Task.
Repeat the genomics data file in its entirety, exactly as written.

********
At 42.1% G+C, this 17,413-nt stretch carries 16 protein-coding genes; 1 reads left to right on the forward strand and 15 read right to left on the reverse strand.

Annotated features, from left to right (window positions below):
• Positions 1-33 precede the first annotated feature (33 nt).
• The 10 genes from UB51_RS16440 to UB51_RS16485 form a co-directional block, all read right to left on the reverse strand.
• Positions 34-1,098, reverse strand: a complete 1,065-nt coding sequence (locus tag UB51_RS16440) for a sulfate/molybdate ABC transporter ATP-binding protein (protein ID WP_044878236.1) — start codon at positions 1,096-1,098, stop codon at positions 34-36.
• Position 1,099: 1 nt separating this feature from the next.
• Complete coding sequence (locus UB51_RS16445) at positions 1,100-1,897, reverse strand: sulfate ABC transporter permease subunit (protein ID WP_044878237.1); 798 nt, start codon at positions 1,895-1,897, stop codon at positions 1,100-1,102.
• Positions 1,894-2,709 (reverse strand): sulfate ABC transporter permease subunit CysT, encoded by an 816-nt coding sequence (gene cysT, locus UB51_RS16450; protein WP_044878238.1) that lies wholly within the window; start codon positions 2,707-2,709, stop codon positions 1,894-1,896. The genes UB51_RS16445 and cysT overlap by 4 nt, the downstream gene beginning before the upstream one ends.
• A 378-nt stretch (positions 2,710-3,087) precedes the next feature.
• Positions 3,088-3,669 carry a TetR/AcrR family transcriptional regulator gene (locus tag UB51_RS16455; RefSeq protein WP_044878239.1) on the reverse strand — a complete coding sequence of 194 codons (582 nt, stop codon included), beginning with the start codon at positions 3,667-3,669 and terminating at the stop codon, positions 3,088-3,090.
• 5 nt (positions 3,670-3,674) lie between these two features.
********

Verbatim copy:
At 42.1% G+C, this 17,413-nt stretch carries 16 protein-coding genes; 1 reads left to right on the forward strand and 15 read right to left on the reverse strand.

Annotated features, from left to right (window positions below):
• Positions 1-33 precede the first annotated feature (33 nt).
• The 10 genes from UB51_RS16440 to UB51_RS16485 form a co-directional block, all read right to left on the reverse strand.
• Positions 34-1,098, reverse strand: a complete 1,065-nt coding sequence (locus tag UB51_RS16440) for a sulfate/molybdate ABC transporter ATP-binding protein (protein ID WP_044878236.1) — start codon at positions 1,096-1,098, stop codon at positions 34-36.
• Position 1,099: 1 nt separating this feature from the next.
• Complete coding sequence (locus UB51_RS16445) at positions 1,100-1,897, reverse strand: sulfate ABC transporter permease subunit (protein ID WP_044878237.1); 798 nt, start codon at positions 1,895-1,897, stop codon at positions 1,100-1,102.
• Positions 1,894-2,709 (reverse strand): sulfate ABC transporter permease subunit CysT, encoded by an 816-nt coding sequence (gene cysT, locus UB51_RS16450; protein WP_044878238.1) that lies wholly within the window; start codon positions 2,707-2,709, stop codon positions 1,894-1,896. The genes UB51_RS16445 and cysT overlap by 4 nt, the downstream gene beginning before the upstream one ends.
• A 378-nt stretch (positions 2,710-3,087) precedes the next feature.
• Positions 3,088-3,669 carry a TetR/AcrR family transcriptional regulator gene (locus tag UB51_RS16455; RefSeq protein WP_044878239.1) on the reverse strand — a complete coding sequence of 194 codons (582 nt, stop codon included), beginning with the start codon at positions 3,667-3,669 and terminating at the stop codon, positions 3,088-3,090.
• 5 nt (positions 3,670-3,674) lie between these two features.